Where will your retirement money come from? If you’re like most people, qualified-retirement plans, Social Security, and personal savings and investments are expected to play a role. Once you have estimated the amount of money you may need for retirement, a sound approach involves taking a close look at your potential retirement-income sources.
A growing number of Americans are pushing back the age at which they plan to retire. Or deciding not to retire at all.
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Calculating your potential Social Security benefit is a three-step process.
There are other ways to maximize Social Security benefits, in addition to waiting to claim them.
Most women don’t shy away from the day-to-day financial decisions, but some may be leaving their future to chance.
A change in your mindset during retirement may drive changes to your portfolio.
How Medicare can address health care needs in your retirement strategy.
One or the other? Perhaps both traditional and Roth IRAs can play a part in your retirement plans.
This calculator may help you estimate how long funds may last given regular withdrawals.
This calculator compares employee contributions to a Roth 401(k) and a traditional 401(k).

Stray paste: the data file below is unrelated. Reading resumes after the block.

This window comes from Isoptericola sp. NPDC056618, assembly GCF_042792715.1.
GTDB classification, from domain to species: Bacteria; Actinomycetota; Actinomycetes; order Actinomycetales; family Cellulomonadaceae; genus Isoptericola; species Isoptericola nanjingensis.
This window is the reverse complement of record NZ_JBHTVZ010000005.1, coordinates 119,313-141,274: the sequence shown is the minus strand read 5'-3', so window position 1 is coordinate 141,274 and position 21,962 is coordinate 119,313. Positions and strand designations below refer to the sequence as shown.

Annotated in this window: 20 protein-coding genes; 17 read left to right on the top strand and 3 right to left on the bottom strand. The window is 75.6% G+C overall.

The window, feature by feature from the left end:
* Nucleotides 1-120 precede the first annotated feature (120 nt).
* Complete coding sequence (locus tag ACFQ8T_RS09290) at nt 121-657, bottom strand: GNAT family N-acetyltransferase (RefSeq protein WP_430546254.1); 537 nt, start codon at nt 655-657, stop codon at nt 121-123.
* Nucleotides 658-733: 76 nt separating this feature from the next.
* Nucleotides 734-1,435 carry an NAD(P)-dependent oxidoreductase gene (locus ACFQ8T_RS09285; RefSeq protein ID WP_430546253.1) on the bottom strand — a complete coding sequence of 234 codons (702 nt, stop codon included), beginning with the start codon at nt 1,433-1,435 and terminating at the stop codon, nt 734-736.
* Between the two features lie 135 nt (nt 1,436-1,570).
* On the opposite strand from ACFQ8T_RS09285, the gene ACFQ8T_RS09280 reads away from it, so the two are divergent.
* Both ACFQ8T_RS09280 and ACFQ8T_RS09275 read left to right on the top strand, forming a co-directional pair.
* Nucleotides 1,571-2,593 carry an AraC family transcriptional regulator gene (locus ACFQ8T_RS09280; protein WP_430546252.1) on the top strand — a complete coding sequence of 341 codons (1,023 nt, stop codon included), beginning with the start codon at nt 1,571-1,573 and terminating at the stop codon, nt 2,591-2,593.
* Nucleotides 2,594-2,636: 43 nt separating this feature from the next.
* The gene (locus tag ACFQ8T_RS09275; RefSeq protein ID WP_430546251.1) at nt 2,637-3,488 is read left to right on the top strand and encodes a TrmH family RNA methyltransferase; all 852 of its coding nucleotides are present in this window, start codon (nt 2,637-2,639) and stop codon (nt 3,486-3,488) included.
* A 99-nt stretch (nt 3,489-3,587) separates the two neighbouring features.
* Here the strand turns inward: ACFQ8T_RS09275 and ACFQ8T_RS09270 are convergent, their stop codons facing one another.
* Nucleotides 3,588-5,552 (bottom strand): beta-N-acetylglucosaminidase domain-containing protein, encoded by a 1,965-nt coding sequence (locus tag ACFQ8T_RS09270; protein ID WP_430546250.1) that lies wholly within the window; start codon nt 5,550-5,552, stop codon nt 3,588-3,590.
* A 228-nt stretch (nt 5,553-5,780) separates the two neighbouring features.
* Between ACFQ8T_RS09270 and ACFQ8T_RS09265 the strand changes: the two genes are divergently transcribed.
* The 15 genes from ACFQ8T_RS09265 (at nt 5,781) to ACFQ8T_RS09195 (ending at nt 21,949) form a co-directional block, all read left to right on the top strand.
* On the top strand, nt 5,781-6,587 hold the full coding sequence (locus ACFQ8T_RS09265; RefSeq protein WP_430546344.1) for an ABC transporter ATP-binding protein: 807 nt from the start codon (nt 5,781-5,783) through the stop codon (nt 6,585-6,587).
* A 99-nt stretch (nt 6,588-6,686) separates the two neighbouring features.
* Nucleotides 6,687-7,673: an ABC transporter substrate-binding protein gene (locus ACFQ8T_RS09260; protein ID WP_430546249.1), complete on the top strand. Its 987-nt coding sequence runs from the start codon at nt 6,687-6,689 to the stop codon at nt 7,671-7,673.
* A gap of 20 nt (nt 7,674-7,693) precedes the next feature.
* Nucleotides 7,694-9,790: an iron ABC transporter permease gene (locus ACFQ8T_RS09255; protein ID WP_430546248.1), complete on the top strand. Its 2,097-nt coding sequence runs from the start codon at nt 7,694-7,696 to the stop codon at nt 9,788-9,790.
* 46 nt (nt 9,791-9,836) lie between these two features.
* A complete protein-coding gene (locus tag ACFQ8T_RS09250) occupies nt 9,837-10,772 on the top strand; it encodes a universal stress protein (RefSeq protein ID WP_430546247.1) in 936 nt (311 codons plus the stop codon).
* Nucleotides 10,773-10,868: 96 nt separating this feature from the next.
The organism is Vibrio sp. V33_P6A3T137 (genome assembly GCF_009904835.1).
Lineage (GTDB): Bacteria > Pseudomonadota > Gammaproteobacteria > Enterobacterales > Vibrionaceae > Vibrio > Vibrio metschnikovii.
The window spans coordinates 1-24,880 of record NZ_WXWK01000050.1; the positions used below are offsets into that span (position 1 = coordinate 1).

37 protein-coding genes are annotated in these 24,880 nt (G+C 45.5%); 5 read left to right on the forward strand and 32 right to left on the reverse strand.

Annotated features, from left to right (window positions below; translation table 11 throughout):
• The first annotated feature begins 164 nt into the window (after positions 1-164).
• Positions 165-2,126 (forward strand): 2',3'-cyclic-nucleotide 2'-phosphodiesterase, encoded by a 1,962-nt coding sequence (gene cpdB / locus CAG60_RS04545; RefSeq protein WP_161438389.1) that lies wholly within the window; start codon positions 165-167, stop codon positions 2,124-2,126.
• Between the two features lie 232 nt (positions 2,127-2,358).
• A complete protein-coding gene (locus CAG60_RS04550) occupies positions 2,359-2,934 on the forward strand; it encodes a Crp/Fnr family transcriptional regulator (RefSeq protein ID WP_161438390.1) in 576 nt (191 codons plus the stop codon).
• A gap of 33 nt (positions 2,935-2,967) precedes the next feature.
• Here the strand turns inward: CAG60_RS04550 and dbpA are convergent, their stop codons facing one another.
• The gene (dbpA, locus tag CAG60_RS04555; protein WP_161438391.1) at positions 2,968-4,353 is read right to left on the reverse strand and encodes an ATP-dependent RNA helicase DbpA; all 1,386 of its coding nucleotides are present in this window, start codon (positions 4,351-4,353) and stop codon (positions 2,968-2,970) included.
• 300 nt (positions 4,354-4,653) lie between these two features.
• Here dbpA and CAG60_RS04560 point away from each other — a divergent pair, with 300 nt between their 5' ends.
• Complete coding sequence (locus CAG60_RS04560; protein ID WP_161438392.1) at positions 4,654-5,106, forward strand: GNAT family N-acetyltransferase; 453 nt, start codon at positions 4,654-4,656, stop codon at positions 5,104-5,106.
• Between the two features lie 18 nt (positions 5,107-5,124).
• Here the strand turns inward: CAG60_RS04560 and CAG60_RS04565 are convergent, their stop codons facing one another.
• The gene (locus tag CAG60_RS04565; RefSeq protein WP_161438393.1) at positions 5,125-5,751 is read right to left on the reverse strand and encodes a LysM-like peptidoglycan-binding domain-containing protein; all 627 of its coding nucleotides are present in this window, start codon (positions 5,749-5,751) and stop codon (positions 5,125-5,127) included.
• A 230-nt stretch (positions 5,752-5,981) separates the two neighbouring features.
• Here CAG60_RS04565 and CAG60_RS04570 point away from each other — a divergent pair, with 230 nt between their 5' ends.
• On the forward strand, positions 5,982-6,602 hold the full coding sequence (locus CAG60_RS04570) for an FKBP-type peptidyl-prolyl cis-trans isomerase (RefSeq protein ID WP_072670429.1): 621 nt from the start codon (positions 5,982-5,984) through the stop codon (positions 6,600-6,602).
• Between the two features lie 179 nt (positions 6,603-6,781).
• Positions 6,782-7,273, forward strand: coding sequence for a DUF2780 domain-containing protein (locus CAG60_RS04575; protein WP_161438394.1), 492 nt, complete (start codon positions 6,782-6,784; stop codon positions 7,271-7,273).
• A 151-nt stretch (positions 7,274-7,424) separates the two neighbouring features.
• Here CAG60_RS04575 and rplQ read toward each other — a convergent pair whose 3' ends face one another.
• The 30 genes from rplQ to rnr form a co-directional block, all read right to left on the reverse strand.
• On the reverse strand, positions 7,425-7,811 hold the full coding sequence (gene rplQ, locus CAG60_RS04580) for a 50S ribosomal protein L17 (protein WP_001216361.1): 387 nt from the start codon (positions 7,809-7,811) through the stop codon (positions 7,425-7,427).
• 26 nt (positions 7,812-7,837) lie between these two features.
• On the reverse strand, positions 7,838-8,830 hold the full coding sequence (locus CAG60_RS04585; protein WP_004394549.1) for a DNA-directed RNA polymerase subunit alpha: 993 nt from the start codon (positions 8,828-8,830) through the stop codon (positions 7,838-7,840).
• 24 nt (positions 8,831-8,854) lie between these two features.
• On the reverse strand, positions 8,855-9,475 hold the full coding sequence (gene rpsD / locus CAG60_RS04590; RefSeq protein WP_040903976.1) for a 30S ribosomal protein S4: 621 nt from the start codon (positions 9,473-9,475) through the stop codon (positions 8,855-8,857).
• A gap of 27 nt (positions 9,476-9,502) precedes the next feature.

Estimate how much income may be needed at retirement to maintain your standard of living.
Estimate your monthly and annual income from various IRA types.
Estimate how long your retirement savings may last using various monthly cash flow rates.
Estimate the maximum contribution amount for a Self-Employed 401(k), SIMPLE IRA, or SEP.
When you retire, how will you treat your next chapter?
There are three things to consider before dipping into retirement savings to pay for college.
There are a lot of misconceptions about Social Security. Here’s the truth about three of them.
Around the country, attitudes about retirement are shifting.
Why are 401(k) plans, annuities, and IRAs so popular?
Retiring early sounds like a dream come true, but it’s important to take a look at the cold, hard facts.